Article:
If buying a new gun you would want you grandkids to have someday, what would it be?
July 06, 2019, 07:12 PMSigFan
If buying a new gun you would want you grandkids to have someday, what would it be?
I’m thinking engraved Henry .22’s. I may do that for my granddaughter who is turning 7 soon and my grandson who is turning 1 a week earlier. My daughter and son-in-law are talking about having 2-3 more, so I wonder if I can get a bulk discount if I buy 5?
LOL. I like Lord Vaalic’s idea of the family name on it, too.
Seriously though, I figure as they each turn the appropriate age (for each child, depending on their temperament and maturity) I could gift it to them and then use it to teach them to shoot with it to reinforce our bond and make some great memories.
Regards From Sunny Tucson,
"Faith isn't believing that God can; it's knowing that He will." (From a sign on a church in Nicholasville, Kentucky)
July 06, 2019, 08:21 PMIl Cattivo
There are a few that are already in the process of being passed down through the family. I'll be adding the P210-6.
July 07, 2019, 01:09 AMjimmy123x
I'm a strong 1911 fan and although I love them, I don't think it will be too hard to buy a new 1911 20 or 30 years from now. And quite honestly it will be about as loved as a 30 year old basic series 70 with no bells and whistles is today (tiny sights, etc.)
This is a SIG board, so I'd recommend a SIG 210.....SIG will probably stop production after a decade and they'll be worth good money many years from now and are unique accurate shooters. Another thought is a HK P7
July 07, 2019, 02:02 AM12131
Make it a theme. Buy one each of the US military sidearms from the 1911 until now. 1911, M9, M11, Mk25, M17, M18.
July 07, 2019, 02:20 AMJohnFLand
For young grand kids, buy them their FIRST gun -- they will never forget getting it (at an appropriate age). Make it a .22 so they can shoot a LOT. Even if they grow up to want AR's and/or hunting rifles and/or exotic firearms -- they will still never forget their first gun (and who they got it from). Forget "presentation" guns like a 1911 or Garand or the like -- they likely won't be able to shoot it a lot due to expense; it'll become a safe queen.
I recommend a .22 rifle -- easier to learn good shooting skills (and your not training the next John Wick). It doesn't have to be fancy, but it should be fun and not overly fussy -- think lever action, semiauto, even pump rather than bolt or single shot.
I suggest stainless steel for ease of maintenance in their early years (particularly since the probability of it being dropped or knocked over is reasonably high -- most scratches can be buffed out of stainless steel).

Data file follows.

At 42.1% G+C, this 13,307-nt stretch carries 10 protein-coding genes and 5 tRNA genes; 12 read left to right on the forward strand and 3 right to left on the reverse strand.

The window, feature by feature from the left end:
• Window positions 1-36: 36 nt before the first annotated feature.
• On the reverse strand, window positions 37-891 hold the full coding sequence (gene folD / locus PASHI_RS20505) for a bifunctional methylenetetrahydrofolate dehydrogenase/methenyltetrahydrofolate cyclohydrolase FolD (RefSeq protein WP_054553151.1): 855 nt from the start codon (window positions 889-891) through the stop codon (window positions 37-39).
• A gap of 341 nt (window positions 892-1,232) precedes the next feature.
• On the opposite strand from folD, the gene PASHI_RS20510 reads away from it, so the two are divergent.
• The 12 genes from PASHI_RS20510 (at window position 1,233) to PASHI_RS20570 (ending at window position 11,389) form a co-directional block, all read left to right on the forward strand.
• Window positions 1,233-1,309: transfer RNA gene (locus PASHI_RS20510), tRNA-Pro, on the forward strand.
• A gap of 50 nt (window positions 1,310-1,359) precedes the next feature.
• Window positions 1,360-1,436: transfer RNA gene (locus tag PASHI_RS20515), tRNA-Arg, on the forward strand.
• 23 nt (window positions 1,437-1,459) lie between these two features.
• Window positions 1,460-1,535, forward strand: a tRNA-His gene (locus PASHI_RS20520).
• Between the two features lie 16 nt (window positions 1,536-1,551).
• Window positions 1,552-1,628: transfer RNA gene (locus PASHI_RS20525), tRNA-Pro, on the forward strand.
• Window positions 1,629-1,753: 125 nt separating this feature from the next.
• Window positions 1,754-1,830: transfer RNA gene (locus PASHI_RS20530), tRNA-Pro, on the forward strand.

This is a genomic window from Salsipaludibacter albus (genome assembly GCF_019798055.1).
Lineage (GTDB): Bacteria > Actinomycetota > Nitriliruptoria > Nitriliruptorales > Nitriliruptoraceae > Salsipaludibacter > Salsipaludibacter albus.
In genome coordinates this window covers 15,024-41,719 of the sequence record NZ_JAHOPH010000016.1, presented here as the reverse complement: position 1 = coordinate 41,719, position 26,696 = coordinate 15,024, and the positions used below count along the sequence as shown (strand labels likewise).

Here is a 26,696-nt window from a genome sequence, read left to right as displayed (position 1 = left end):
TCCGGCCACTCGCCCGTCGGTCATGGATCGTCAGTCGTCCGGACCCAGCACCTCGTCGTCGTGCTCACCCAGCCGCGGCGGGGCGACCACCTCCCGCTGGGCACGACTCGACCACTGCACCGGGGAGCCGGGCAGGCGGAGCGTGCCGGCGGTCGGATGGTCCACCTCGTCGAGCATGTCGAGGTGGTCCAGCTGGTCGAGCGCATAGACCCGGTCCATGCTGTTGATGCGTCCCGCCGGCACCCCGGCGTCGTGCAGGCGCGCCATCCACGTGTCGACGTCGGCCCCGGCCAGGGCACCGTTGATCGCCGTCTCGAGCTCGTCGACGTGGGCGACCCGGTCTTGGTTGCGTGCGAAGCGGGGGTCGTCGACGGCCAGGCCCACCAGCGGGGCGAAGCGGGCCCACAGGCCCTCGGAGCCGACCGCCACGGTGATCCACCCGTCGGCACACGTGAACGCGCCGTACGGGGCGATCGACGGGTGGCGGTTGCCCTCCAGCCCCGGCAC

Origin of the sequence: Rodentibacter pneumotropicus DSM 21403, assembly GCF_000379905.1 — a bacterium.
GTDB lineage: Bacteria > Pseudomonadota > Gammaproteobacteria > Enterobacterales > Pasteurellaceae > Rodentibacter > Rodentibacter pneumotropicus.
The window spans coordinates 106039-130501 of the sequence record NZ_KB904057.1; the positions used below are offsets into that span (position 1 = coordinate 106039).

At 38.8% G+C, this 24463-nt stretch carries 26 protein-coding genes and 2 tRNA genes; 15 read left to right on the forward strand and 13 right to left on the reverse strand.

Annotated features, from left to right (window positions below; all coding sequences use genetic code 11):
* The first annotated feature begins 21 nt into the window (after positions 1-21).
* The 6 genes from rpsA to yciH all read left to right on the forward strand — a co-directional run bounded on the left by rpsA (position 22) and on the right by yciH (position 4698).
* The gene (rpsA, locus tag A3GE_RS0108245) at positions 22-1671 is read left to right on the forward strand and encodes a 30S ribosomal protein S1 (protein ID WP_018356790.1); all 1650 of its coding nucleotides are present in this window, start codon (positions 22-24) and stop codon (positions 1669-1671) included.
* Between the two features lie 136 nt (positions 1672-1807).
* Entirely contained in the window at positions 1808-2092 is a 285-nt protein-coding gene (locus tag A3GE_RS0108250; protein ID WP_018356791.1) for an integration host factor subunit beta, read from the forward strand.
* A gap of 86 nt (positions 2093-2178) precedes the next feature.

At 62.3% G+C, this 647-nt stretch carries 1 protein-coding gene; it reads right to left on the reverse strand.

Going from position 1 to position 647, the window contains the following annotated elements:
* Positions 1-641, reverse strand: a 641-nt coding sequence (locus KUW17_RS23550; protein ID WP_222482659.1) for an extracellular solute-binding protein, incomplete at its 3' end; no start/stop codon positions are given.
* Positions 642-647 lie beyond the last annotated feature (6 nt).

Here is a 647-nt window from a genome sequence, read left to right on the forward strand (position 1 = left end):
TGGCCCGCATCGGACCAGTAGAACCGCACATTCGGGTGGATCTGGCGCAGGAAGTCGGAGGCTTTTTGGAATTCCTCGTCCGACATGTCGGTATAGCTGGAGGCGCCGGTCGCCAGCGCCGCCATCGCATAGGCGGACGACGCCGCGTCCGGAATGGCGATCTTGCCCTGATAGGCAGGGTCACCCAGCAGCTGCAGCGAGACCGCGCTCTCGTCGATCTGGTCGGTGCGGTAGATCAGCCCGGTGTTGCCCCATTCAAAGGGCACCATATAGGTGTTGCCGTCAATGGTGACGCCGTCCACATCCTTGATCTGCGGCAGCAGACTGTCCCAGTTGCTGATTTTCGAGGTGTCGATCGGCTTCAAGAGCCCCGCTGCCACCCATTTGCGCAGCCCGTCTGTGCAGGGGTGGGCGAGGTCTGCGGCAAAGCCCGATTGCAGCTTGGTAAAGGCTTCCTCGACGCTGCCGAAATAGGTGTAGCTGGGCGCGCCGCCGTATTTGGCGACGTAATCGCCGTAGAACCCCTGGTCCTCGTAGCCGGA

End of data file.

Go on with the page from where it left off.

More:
Reasonably fun, stainless steel candidate: Ruger 10/22 (with a fancy stock if you want a "bling" factor). If you want bluing, maybe a Henry lever action (or a Marlin lever action KNOWN to be good).
July 07, 2019, 03:52 AMmr228
I just turned the ripe old age of 50. I had some money to blow. So I bought an H&K P7M8. I had one a quarter century ago. And I loved the dam gun. So. I will pass this and many others onto my son. And maybe he can pass those one to his children in the future.
July 07, 2019, 06:48 AMBlume9mm
this misnomer is the term "Grandkids" are they going to get the gun when they are kids or adults?
I was thinking adult and so my first thought was a P226 possibly legion or just a basic one... or really go cool and get a MK-25 in desert tan.... but that might be out of style in the future.
If you are going younger then I vote a 10-22.
July 07, 2019, 08:09 AMDakor
If it were me, a nice .22 pistol would be my choice. You can pass on memories of teaching your offspring how to shoot & provide an introduction to firearm culture in general as precious, if not more so, that the firearm itself.
July 07, 2019, 08:42 AMRover88
Originally posted by abnmacv:
Winchester Model 21 12 gauge. Of course don't own one as out of my price range.
Boy, did you hit a sore spot with me: I was supposed to get my grandfather's guns, including his Winchester Model 21 in 20 gauge. My aunt took them from the house for "safe-keeping" and I haven't seen them since.
Of all my guns, my boys are already drawing lots for the Browning High Power!
I'm thinking of buying a gun to gift my 3-month-old granddaughter, but figure I have time to decide.
July 07, 2019, 09:00 AMWARPIG602
Both my boys are getting a set of life tools.
-fighting handgun- 226ST
-fighting rifle- M4's we built together
-hunting rilfe- Win M70s, one is a 243, the other a 7-08
-22 rifle- CZ 455's
-shotgun- not sure yet, but probably a Benelli 20g
Not sure if either one will grow up to be hunters or shooters but with the above I beelive they will have the minimum that every man should own should own for self preservation.
July 07, 2019, 09:08 AMmhughes
Great suggestions, my kids are 10, and 13 so let’s hope grandchildren are a ways off, but my current circumstances makes me think about the future.